MASTER of the Joseph Sequence
(active around 1500 in Brussels)
Wings of an Altarpiecec. 1505
Oak, 125 x 48 cm (each)
Musées Royaux des Beaux-Arts, Brussels
These two panels are the wings of a triptych, the central panel of which, the Last Judgment, is also found in the Brussels museum. The latter, however, is by a weaker hand. All three panels come from Zierikzee, where presumably the triptych originally hung in the courtroom in the town hall. This is one example of a so-called "justice tableau" (gerechtigheidstafereel), as commonly found in courtrooms in the Low Countries. The presentation of the Last Judgment and other edifying justice tableaux were intended to encourage judges to judge equitably.
On the left hand panel we see Philip the Fair, in full armour, with uplifted sword in his right hand, presented as the ultimate earthly judge. He is crowned and wears, on his ermine cape, the chain of the Order of the Golden Fleece. His breast armour is decorated with the Burgundian, Austrian and Spanish coats of arms. His wife, Joan of Castile, also known as Joan the Mad, wears, above her brocade dress, a wide royal mantle on which the same coats of arms are recognisable. She too wears a crown on her head.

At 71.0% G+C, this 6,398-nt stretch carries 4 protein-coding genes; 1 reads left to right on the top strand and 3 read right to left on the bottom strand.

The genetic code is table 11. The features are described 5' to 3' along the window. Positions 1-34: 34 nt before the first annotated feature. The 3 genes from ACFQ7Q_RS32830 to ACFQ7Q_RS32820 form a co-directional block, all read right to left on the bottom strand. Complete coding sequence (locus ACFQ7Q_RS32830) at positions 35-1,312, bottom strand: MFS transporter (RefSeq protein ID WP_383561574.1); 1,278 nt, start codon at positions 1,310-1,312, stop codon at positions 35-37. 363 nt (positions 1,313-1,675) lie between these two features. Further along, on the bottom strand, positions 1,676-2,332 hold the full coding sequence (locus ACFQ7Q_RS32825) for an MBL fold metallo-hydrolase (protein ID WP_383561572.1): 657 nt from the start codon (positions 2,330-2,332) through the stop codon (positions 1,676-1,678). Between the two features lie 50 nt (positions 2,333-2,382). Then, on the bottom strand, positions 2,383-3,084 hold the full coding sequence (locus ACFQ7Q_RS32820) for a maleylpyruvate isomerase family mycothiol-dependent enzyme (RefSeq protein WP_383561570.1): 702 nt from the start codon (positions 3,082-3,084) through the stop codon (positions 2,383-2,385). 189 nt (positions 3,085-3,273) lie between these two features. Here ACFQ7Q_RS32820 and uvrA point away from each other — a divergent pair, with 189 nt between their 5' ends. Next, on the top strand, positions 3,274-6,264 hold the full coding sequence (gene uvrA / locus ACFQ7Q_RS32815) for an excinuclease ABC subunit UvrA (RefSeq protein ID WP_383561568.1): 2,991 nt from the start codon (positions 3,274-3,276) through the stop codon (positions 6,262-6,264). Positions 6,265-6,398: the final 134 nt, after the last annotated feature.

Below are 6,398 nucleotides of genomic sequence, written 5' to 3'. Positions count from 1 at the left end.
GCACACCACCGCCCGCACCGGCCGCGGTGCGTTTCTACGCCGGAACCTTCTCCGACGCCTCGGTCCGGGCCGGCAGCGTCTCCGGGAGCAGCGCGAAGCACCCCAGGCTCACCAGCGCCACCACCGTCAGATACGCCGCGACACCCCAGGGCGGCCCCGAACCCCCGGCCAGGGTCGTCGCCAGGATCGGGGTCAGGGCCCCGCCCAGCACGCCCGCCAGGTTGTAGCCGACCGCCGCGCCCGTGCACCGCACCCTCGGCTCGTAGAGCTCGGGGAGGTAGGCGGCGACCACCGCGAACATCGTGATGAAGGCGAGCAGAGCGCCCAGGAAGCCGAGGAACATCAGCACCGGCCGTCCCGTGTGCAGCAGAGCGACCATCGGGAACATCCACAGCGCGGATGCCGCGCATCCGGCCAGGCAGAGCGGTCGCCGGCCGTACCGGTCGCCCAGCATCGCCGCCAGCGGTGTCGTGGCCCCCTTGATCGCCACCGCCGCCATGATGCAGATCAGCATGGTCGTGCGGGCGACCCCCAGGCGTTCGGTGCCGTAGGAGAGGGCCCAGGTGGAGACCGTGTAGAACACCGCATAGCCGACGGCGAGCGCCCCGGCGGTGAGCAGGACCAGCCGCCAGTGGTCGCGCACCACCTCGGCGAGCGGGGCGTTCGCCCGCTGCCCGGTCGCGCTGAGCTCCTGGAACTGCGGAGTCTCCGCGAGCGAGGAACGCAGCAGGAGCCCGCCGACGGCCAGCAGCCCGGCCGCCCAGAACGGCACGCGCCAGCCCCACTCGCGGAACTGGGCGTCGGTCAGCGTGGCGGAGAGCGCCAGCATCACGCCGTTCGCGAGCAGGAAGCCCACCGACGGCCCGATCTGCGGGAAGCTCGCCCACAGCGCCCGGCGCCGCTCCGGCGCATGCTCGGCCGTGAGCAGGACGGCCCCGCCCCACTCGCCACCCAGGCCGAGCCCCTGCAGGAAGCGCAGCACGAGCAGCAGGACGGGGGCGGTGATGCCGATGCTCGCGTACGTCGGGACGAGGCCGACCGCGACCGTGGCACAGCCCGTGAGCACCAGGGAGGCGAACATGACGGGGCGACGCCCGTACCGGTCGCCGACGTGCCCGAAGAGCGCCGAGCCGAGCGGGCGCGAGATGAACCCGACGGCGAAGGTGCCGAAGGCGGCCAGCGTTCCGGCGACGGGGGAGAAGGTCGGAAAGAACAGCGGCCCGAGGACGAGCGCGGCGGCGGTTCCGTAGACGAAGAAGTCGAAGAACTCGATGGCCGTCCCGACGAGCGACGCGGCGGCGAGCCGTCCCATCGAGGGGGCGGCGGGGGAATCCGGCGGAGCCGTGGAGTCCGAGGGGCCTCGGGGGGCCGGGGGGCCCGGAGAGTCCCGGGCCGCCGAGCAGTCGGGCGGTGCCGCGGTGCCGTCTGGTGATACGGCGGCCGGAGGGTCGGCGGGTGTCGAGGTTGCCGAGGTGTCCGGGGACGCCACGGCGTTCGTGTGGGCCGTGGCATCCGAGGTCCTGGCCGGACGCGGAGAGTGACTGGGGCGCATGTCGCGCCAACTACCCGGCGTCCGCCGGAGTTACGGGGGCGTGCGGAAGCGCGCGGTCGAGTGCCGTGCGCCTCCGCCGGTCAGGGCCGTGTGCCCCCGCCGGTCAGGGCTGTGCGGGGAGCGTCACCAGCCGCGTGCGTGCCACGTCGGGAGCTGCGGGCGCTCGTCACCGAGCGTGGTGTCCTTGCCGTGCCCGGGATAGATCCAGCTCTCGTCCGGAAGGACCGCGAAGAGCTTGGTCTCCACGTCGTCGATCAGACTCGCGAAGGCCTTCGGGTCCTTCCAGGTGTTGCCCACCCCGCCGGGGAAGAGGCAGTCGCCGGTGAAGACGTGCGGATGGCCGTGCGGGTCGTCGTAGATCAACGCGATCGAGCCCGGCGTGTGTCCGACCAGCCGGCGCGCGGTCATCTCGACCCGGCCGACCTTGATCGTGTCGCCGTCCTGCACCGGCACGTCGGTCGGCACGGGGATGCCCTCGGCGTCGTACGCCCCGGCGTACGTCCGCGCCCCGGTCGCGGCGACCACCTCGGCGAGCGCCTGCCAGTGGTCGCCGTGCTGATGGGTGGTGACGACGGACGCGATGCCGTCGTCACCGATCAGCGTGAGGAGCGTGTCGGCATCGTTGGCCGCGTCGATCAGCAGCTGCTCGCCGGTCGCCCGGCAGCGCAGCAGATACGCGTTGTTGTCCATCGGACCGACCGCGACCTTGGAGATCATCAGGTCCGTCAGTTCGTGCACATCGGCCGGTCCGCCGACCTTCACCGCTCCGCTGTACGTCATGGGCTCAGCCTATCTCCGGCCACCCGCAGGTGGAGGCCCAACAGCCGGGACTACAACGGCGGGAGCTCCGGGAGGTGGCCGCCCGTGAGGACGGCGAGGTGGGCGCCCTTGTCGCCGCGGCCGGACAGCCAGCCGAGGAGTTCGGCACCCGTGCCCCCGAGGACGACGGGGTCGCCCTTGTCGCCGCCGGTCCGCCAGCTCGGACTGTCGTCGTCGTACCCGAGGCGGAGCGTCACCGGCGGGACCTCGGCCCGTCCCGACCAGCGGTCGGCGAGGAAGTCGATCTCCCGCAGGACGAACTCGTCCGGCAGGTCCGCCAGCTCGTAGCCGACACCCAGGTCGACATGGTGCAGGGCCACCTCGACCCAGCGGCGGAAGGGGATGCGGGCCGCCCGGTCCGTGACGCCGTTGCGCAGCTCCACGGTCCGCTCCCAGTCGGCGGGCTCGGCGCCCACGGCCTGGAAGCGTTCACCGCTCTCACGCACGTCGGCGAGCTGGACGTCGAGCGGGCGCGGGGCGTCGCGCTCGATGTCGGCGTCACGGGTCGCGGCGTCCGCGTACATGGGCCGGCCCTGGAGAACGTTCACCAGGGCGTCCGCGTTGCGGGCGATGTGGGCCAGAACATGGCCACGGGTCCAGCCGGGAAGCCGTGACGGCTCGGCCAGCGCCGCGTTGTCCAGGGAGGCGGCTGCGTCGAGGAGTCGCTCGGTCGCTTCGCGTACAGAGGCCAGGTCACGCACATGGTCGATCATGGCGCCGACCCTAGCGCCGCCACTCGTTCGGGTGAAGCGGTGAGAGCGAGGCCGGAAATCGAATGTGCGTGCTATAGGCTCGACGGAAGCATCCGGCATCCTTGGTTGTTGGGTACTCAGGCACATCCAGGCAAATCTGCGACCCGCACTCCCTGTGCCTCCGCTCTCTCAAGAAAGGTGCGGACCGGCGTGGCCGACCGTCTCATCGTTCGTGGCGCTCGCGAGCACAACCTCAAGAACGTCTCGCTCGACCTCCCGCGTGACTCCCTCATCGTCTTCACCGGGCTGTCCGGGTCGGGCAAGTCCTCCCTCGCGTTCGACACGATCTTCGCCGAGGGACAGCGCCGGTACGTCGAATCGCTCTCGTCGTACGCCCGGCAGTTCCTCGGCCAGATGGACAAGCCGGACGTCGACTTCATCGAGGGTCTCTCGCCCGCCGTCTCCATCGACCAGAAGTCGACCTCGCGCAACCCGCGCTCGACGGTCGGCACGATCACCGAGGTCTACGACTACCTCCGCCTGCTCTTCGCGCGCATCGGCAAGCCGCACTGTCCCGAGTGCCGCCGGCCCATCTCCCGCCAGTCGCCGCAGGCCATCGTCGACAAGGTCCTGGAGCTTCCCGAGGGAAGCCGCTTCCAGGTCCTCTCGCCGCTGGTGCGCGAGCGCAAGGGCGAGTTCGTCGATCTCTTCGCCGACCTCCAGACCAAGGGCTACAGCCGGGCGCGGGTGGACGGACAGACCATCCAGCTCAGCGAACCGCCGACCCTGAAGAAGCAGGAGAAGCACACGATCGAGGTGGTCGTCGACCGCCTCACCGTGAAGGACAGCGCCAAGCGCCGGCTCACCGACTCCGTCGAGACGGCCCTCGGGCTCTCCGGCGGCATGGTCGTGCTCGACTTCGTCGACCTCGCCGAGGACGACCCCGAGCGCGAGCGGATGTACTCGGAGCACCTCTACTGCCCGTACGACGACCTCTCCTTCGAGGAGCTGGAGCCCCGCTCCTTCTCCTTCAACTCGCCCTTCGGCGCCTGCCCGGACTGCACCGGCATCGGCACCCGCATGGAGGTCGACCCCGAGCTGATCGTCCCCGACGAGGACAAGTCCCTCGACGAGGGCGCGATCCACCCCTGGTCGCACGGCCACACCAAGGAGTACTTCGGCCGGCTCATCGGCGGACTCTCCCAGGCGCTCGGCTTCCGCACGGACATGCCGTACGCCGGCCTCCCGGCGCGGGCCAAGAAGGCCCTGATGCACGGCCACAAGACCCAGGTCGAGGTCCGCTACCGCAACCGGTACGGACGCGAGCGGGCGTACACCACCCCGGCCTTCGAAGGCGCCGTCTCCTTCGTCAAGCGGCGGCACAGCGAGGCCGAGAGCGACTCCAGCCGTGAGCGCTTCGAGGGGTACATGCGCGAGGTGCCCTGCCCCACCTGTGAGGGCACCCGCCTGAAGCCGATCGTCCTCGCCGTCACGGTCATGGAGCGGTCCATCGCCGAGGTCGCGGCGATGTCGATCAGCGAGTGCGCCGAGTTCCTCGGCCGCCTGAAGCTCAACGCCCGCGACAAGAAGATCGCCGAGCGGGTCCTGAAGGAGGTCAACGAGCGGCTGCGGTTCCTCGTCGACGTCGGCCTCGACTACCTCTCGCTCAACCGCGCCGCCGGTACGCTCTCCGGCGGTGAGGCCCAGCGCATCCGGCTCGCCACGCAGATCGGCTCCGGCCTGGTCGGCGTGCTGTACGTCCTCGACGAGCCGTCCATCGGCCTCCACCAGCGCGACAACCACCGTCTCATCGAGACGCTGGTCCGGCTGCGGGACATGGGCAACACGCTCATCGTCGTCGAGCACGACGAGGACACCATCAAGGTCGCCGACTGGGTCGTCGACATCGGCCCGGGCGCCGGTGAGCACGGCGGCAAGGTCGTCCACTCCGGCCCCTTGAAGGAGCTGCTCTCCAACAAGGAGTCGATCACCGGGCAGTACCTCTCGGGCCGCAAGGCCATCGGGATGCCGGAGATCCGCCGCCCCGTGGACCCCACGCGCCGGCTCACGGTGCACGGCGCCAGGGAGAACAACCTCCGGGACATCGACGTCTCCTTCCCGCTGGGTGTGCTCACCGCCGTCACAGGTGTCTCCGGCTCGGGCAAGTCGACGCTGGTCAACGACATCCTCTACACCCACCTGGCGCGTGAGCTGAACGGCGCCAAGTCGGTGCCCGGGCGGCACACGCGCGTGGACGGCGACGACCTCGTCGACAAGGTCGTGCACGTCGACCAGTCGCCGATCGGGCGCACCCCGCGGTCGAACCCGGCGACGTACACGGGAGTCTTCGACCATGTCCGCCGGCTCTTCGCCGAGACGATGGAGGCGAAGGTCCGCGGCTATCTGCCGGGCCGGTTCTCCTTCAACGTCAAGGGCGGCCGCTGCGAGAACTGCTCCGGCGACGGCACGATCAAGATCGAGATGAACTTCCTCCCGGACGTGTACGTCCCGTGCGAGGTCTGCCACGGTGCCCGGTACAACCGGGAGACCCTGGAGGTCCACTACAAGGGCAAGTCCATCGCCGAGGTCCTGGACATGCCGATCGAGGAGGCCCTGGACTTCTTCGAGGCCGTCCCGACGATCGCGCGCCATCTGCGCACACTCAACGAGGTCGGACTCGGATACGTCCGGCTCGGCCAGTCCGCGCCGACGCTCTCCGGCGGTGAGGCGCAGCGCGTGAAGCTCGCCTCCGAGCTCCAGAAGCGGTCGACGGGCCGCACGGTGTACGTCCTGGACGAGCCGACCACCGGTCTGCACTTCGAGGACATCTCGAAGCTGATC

Philip, the son of Mary of Burgundy and Maximilian of Austria, was born in 1478. In 1496 he married Joan of Castile, the daughter of Ferdinand of Aragon and Isabella of Castile. The latter died in 1504, allowing Philip to claim the Spanish throne as his inheritance. Given that Philip is clothed here with the symbols of royal power and himself died in January 1506, these portraits can be dated with considerable accuracy.
Both the sovereigns are shown in the gardens of the palace of the Dukes of Burgundy on the Coudenberg in Brussels, more specifically in the area where the tournaments took place. In the background can be made out a part of the Brussels city wall and the two western towers of St Michael's cathedral, in those days dedicated to St Gudule.
These panels belong to a group of works, the painter of which is known, in the absence of further details, as the Master of the Joseph Legend. It is not impossible that this master was Jacob van Laethem, who was admitted into the painters' guild in Antwerp in 1493. Van Laethem received commissions from the court, mainly for decorative works, on various occasions and accompanied Philip the Fair on his trips to Spain.